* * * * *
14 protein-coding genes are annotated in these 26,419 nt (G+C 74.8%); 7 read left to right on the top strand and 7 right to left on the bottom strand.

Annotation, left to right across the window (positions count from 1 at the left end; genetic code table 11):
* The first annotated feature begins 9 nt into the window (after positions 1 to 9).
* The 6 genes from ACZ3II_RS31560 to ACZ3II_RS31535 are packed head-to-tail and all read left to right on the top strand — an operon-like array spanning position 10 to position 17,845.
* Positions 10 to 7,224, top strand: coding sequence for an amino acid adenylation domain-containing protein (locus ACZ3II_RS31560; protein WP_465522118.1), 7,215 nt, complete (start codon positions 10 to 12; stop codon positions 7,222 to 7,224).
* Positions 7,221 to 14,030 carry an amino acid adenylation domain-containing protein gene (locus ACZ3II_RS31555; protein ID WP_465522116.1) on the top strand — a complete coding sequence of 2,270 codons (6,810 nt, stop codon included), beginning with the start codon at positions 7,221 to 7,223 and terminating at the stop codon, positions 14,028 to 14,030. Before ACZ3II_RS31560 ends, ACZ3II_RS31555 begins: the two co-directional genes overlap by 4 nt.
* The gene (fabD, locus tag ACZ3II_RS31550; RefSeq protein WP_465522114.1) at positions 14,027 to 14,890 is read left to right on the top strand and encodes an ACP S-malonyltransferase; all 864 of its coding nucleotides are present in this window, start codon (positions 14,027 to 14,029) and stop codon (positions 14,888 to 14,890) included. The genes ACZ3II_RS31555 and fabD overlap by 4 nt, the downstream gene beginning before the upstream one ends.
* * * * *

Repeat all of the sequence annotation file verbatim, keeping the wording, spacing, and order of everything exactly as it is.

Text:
14 protein-coding genes are annotated in these 26,419 nt (G+C 74.8%); 7 read left to right on the top strand and 7 right to left on the bottom strand.

Annotation, left to right across the window (positions count from 1 at the left end; genetic code table 11):
* The first annotated feature begins 9 nt into the window (after positions 1 to 9).
* The 6 genes from ACZ3II_RS31560 to ACZ3II_RS31535 are packed head-to-tail and all read left to right on the top strand — an operon-like array spanning position 10 to position 17,845.
* Positions 10 to 7,224, top strand: coding sequence for an amino acid adenylation domain-containing protein (locus ACZ3II_RS31560; protein WP_465522118.1), 7,215 nt, complete (start codon positions 10 to 12; stop codon positions 7,222 to 7,224).
* Positions 7,221 to 14,030 carry an amino acid adenylation domain-containing protein gene (locus ACZ3II_RS31555; protein ID WP_465522116.1) on the top strand — a complete coding sequence of 2,270 codons (6,810 nt, stop codon included), beginning with the start codon at positions 7,221 to 7,223 and terminating at the stop codon, positions 14,028 to 14,030. Before ACZ3II_RS31560 ends, ACZ3II_RS31555 begins: the two co-directional genes overlap by 4 nt.
* The gene (fabD, locus tag ACZ3II_RS31550; RefSeq protein WP_465522114.1) at positions 14,027 to 14,890 is read left to right on the top strand and encodes an ACP S-malonyltransferase; all 864 of its coding nucleotides are present in this window, start codon (positions 14,027 to 14,029) and stop codon (positions 14,888 to 14,890) included. The genes ACZ3II_RS31555 and fabD overlap by 4 nt, the downstream gene beginning before the upstream one ends.